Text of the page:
Statue-bases for Perseus Used by Aemilius
The most striking illustration of the mutability and
The columns constructed at Delphi for statues of Perseus used by Aemilius. Autumn of B. C. 167. Livy, 45, 27.
capriciousness of Fortune is when a man, within
a brief period, turns out to have been preparing
for the use of his enemies the very things which
he imagined that he was elaborating in his own
honour. Thus Perseus was having some columns
made, which Lucius Aemilius, finding unfinished,
caused to be completed, and placed statues of himself on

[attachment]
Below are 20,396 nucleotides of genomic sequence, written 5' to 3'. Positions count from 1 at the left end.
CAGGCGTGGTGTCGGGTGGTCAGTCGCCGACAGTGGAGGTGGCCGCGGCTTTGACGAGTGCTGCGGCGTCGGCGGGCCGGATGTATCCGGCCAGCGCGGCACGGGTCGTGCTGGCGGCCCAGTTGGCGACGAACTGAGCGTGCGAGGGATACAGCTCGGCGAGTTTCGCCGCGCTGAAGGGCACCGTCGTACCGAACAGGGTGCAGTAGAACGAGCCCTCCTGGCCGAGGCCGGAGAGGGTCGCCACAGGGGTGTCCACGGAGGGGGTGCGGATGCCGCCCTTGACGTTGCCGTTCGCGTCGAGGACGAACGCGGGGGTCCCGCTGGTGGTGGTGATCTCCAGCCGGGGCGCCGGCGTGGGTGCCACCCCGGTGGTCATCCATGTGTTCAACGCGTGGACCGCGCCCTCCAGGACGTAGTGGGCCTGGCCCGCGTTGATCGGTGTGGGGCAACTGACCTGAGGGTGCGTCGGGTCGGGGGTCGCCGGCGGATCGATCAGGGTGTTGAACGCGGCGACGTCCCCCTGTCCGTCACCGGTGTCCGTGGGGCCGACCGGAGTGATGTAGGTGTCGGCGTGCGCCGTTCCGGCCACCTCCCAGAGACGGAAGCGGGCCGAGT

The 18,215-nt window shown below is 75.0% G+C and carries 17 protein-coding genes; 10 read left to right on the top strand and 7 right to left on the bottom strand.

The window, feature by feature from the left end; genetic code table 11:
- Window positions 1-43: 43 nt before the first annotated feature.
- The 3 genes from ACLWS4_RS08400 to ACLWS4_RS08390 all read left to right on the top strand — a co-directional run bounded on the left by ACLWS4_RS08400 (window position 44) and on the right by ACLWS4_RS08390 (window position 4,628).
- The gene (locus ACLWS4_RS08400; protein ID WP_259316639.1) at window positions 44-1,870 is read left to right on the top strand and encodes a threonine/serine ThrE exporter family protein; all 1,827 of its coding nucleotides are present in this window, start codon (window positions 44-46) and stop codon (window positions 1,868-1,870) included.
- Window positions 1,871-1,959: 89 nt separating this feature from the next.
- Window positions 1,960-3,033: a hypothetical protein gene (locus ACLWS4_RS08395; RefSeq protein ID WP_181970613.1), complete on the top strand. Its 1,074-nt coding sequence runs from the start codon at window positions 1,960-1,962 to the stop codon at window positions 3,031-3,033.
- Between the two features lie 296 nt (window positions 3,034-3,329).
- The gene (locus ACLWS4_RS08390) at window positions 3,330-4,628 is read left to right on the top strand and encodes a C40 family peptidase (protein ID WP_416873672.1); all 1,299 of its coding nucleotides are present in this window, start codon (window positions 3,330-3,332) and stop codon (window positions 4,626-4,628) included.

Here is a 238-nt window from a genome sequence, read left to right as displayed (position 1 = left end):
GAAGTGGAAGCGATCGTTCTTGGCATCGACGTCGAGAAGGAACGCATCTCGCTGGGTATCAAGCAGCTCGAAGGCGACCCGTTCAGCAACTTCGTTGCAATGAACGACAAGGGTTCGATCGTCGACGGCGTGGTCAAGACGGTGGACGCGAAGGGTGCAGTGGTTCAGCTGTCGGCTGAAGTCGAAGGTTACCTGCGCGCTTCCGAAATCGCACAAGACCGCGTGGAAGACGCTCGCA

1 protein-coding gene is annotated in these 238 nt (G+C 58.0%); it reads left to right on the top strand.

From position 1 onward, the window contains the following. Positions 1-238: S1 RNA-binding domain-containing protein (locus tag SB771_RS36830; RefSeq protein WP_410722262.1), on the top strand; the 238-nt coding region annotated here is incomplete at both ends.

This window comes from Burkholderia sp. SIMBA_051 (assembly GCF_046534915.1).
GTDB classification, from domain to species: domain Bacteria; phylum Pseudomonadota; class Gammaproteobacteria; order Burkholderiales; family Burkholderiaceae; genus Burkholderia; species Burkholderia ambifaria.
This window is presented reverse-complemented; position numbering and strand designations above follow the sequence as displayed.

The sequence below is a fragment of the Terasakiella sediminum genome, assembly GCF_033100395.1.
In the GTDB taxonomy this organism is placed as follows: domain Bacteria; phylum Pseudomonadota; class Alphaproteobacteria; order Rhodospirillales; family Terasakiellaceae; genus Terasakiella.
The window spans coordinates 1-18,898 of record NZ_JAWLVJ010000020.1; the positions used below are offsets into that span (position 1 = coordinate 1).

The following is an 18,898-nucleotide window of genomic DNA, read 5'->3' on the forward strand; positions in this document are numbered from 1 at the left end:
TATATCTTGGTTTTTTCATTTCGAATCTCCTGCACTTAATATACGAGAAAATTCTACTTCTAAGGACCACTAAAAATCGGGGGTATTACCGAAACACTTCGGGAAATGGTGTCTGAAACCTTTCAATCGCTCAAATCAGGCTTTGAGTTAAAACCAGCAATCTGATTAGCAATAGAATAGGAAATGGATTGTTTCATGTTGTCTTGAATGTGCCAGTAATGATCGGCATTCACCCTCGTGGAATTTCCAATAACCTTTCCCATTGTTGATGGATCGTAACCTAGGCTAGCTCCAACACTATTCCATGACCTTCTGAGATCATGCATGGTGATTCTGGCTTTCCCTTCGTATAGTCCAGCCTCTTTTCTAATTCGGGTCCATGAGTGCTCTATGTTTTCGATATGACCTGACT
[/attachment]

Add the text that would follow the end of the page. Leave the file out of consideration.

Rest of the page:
them. . . .
He admired the situation of the city, and the excellent
position of the acropolis for commanding the
districts on both sides of the Isthmus.
Having been long anxious to see Olympia,
he set out thither.
Aemilius entered the sacred enclosure at Olympia, and
was struck with admiration at the statue of the god, remarking that, to his mind, Pheidias was the only artist who had
represented the Zeus of Homer; and that, though he had had
great expectations of Olympia, he found the reality far surpassed them.